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Military medical breakthroughs unveiled at Fort Sam

Military branches show off new medical research technology

medical-tech

The U.S. Army Institute of Surgical Research at Joint Base San Antonio, Fort Sam Houston, along with the Navy Medical Research Unit and Air Force Dental Evaluation and Consultation Service, opened their doors to about 80 civilian researchers and community leaders to unveil numerous technology innovations in trauma medicine.

Innovation Day is the first time the worlds of academia, commercial biotechnology and civilian leaders have been invited to view the results of the combat casualty care research programs.

It is hoped that by opening the doors, these innovations will make their way into real world use outside of combat.

Dr. Jose Salinas, Task Area Manager for the U.S. Army Inst. of Surgical Research said, "We work in a bubble. We develop technologies to take care of our common casualties. However, the same technologies can be applicable to taking care of civilian casualties."

Dr. Ron Grisell showed off a new ultrasound that will be able to report blood in the lungs of a patient while on the scene of an accident or while being transported.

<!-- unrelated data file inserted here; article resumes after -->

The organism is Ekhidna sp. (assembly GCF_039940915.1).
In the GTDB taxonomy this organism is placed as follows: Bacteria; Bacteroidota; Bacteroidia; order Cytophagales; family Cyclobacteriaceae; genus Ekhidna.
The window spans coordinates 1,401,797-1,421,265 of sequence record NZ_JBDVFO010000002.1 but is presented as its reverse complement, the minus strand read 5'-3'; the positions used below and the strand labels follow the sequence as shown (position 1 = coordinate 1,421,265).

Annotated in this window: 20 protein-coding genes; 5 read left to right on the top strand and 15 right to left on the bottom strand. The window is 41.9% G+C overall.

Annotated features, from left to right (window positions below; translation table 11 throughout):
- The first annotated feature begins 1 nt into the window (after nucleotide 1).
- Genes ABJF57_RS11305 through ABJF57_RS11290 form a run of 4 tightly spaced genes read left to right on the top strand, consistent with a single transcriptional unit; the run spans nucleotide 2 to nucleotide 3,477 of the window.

It’s a matter of size of the equipment, detail it provides and quickness in delivering information to the medical provider that makes it special.

"I think it will help in the field. I think it'll save about ... 30 minutes when the guy is hurt, the gal, actually civilians in auto accidents," said Grisell, who is excited that this technology will be small enough to be used with a computer tablet.

Another exhibit showed off a massive example of multiple medical breakthroughs for burn trauma patients in transport, some of which have won awards already as well as saved the lives of many troops already.

Biotechnology experts and educators were among those invited to view the technologies.

Dr. Brent Nowak, who works on similar research at UTSA’s College of Engineering was looking forward to the chance to get a look at the work underway.

Nowak said, “The type of work they do obviously, seems like it would apply to any civilian situation where there's a trauma or emergency whether it's an accident or a natural disaster of some sort, so I think it's a great opportunity."

It’s hoped that Innovation Day will provide a spring board to future events so that the sharing of ideas can continue.


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